US manufacturing showed signs of strengthening in the latest MAPI quarterly survey MAPI
U.S. manufacturing showed signs of strengthening in the latest MAPI quarterly survey.

MAPI Manufacturing Outlook Survey Edges Up

Manufacturing looks to expansion for 15th straight quarter.

Manufacturing momentum is picking up after a slow stretch, according to the quarterly Manufacturers Alliance for Productivity and Innovation (MAPI) BusinessOutlook released today.

The survey’s composite index, a leading indicator for the manufacturing sector, advanced to 58 in June from the 56 reading in the March survey. This marks the second straight quarterly advance after 10 consecutive quarterly declines. For the past 15 quarters, the index has remained above the threshold of 50, the dividing line separating contraction and expansion.

“The improvements in the composite index and a number of individual indexes, though modest, are encouraging given that manufacturing sector activity in the late winter and early spring had slowed from its pace at the end of 2012 and early 2013,” said Donald A. Norman, Ph.D., MAPI senior economist and survey coordinator.

In a supplemental section, participants were queried on issues concerning healthcare reform. MAPI reported current sentiment seems to favor the status quo, with only 9% of the respondent firms indicating they are considering eliminating healthcare plans and directing employees to exchanges. Approximately one-third of the companies said they were considering eliminating higher-cost (“Cadillac”) healthcare options.

Close to one-fourth of the companies have considered or are considering plans in which premiums paid by employees vary with their level of compensation.

Individual Indexes

The composite business outlook index is based on a weighted sum of the prospective U.S. shipments, backlog orders, inventory, and profit margin indexes. In addition to the composite index, which in this survey reflects the views of 54 senior manufacturing executives, the report includes 13 individual indexes that are split between current business conditions and forward looking prospects.

Current Business Condition Indexes:

  • Backlog orders index, which compares the second quarter 2013 backlog of orders with that of one year earlier, jumped to 54 in June from 43 in the March report.
  • Current orders index, a comparison of expected orders in the second quarter of 2013 with those in the same quarter one year ago, improved to 53 from 47.
  • Inventory Index,based on a comparison of inventory levels in the second quarter of 2013 with those in the second quarter of 2012, advanced to 51 in June from 48 in March.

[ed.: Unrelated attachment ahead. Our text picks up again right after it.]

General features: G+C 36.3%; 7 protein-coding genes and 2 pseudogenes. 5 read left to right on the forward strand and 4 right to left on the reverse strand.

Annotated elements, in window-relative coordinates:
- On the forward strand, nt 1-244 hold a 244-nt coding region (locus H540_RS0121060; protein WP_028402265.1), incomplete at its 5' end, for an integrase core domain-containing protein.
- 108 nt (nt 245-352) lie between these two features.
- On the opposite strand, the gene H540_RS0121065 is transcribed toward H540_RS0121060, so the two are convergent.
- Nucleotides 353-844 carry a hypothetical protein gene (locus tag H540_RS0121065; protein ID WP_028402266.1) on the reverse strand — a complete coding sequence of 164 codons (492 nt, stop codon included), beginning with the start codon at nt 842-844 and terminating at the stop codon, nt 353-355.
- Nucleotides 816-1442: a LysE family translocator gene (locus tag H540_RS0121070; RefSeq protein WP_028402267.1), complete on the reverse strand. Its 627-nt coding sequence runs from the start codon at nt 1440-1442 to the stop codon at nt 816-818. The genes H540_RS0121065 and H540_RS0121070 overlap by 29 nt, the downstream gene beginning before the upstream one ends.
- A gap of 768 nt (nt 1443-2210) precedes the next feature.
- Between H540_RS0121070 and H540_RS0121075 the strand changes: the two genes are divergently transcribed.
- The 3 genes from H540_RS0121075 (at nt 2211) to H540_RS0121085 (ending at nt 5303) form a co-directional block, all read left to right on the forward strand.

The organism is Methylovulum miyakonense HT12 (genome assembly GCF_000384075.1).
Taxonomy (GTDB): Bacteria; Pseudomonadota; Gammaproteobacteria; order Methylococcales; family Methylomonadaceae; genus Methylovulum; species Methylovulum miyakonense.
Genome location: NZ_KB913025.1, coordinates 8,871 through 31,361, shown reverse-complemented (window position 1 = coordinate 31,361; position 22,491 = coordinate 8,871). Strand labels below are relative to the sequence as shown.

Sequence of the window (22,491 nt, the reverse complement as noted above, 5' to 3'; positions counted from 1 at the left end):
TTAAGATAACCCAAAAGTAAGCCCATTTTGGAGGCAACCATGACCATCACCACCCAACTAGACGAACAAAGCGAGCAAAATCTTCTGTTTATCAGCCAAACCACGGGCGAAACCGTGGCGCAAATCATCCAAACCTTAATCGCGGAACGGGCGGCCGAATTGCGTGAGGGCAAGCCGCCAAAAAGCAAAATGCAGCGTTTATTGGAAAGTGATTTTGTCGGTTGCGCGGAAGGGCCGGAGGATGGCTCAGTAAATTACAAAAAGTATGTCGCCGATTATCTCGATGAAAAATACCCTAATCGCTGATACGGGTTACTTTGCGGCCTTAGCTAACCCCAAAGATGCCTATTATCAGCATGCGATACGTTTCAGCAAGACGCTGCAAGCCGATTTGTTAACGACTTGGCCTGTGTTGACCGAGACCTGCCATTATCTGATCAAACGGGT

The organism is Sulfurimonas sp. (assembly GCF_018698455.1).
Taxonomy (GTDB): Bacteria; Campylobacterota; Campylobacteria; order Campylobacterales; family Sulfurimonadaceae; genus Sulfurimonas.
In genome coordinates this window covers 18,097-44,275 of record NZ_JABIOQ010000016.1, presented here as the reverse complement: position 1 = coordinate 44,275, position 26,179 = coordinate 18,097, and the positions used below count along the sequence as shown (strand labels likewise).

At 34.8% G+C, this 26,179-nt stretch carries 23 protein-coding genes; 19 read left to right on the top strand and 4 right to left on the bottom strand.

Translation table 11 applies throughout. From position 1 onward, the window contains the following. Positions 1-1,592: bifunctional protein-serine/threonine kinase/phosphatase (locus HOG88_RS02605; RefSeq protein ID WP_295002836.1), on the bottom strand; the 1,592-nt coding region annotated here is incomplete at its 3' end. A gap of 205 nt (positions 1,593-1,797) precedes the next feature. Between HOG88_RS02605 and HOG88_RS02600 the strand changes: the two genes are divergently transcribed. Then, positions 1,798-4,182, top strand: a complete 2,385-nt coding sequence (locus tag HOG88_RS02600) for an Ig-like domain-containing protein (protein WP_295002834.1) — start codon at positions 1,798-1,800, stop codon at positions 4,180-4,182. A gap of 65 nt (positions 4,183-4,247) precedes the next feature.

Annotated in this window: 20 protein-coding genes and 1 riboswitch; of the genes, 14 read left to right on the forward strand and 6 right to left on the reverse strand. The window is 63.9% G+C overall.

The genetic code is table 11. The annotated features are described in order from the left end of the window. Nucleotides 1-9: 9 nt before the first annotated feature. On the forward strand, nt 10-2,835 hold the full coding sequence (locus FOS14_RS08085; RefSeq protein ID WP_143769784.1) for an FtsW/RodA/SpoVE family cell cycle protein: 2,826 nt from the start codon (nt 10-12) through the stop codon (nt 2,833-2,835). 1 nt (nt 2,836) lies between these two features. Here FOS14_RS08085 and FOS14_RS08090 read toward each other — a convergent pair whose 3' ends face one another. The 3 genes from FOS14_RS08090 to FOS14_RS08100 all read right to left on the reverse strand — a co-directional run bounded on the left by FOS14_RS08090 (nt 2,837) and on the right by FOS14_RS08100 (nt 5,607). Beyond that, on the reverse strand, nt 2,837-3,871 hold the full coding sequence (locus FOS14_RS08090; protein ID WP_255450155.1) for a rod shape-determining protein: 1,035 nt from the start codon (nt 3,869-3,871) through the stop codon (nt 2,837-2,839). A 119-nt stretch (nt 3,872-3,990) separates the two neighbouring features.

• Capacity utilization index,which measures the percentage of firms operating above 85 percent of capacity, rose marginally to 21.2 percent in June from 20.7 percent in March. It is still below the long-term average of 32 percent.
  • Export orders index, which compares exports in the second quarter of 2013 with those in the same quarter in 2012, remained flat at 45.
  • Profit margin index fell to 56 in June from 62 in March.

Forward Looking Indexes:

There were increases in five of the seven forward looking indexes.

  • Interest rate expectations index climbed to 81 from 58, indicating that a growing majority of respondents believe that longer-term interest rates will rise by the end of the third quarter of 2013.
  • Prospective U.S. shipments index, which reflects expectations for third quarter 2013 shipments compared with those in the third quarter of 2012, rose to 67 in June from 61 in March.
  • Prospective non-U.S. shipments index, which measures expectations for shipments abroad by foreign affiliates of U.S. firms for the same time frame, advanced to 60 in the current report from 53 in the March survey.
  • Research and development spending index was 73 in the June report, an increase from 68 in March, and compared spending for the years 2012 and 2013.

The two investment indexes were split. The U.S. investment index is based on executives’ expectations regarding domestic capital investment for 2013 compared to 2012. The index was 65 in June, a slight increase from 64 in the March survey. The non-U.S. investment index declined to 53 in the current report from 62 in March.

A minor area of concern, MAPI noted, was the annual orders index, which is based on a comparison of expected orders for all of 2013 with orders in 2012; it decreased to 64 in June from 74 in March but remains at a relatively high level.

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